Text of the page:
LONDON (AP) – Two British opposition parties yesterday proposed an even earlier election date than Prime Minister Boris Johnson has offered, trying to force his government to delay a final decision on its European Union (EU) divorce deal.
The chess move by the Liberal Democrats and Scottish National Party (SNP) reflects the volatile political landscape now in Britain.
The ruling Conservatives desperately want a new election to bolster their numbers in Parliament, but they face resistance from the main opposition Labour Party, which fears the country will be unwittingly tricked into crashing out of the EU without a deal.
The latest election proposal is an effort to force Johnson to delay debate in Parliament on his Brexit withdrawal Bill until after any election, depriving him of a possible victory on his trademark issue going into the campaign. It makes Johnson’s government choose between holding an election to improve its position in Parliament and its goal of securing Brexit before that election takes place.
“The challenge is absolutely on (the prime minister), because if he is serious about wanting an election and if he’s genuine about having an election before Christmas, then he can back this Bill,” Liberal Democrat leader Jo Swinson told the BBC yesterday.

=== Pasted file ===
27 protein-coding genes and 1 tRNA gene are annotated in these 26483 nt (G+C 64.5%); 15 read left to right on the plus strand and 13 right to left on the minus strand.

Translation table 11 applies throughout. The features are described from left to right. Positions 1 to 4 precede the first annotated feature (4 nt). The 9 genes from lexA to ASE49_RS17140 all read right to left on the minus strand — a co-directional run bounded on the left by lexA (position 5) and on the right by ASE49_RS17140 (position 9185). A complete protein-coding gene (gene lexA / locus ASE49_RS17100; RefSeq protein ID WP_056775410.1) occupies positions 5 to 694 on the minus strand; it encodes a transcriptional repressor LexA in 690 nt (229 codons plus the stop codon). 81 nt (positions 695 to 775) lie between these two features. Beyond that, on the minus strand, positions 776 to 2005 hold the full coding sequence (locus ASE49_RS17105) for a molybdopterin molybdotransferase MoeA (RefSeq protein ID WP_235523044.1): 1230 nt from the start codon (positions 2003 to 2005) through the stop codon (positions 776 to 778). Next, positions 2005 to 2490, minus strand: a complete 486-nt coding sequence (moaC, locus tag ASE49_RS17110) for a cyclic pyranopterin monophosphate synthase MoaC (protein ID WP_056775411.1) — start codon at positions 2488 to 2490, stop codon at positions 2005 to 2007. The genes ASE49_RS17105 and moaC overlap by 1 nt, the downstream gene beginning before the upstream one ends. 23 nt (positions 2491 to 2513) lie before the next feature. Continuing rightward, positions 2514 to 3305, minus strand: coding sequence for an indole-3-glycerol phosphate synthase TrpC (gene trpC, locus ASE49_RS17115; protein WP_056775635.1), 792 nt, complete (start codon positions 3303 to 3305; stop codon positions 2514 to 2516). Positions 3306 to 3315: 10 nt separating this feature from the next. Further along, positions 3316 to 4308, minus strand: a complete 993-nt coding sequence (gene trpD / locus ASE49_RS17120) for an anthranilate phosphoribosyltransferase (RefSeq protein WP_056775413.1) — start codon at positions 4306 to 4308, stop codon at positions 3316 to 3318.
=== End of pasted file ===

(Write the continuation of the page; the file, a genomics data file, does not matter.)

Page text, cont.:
Looming over the political maneuvering is what Johnson and Parliament are going to do about his Brexit deal and how long an extension EU leaders will give Britain to the current Brexit deadline, which is Thursday. The EU in principle has backed extending the Brexit deadline but officials were meeting again this week to figure out how long it should be.
The Liberal Democrats and the SNP plan to introduce legislation tomorrow that calls for an early national election on December 9, three days earlier than Johnson proposed and years earlier than Britain’s next scheduled vote in 2022.
Because United Kingdom law requires Parliament to be dissolved 25 working days before an election, the date of any poll will dictate how much time is available to debate Johnson’s Brexit withdrawal deal.
The Liberal Democrats expect a vote on their proposal Thursday, just days before Parliament would be suspended. That would effectively leave no time for lawmakers to consider Johnson’s Brexit deal.
In contrast, Johnson announced last week he will ask lawmakers today to authorise a December 12 election, then use the rest of the legislative term to push through his Brexit deal. Under this plan, Parliament would be dissolved on November 7, giving lawmakers about seven days to debate the withdrawal agreement that Johnson and EU leaders agreed upon.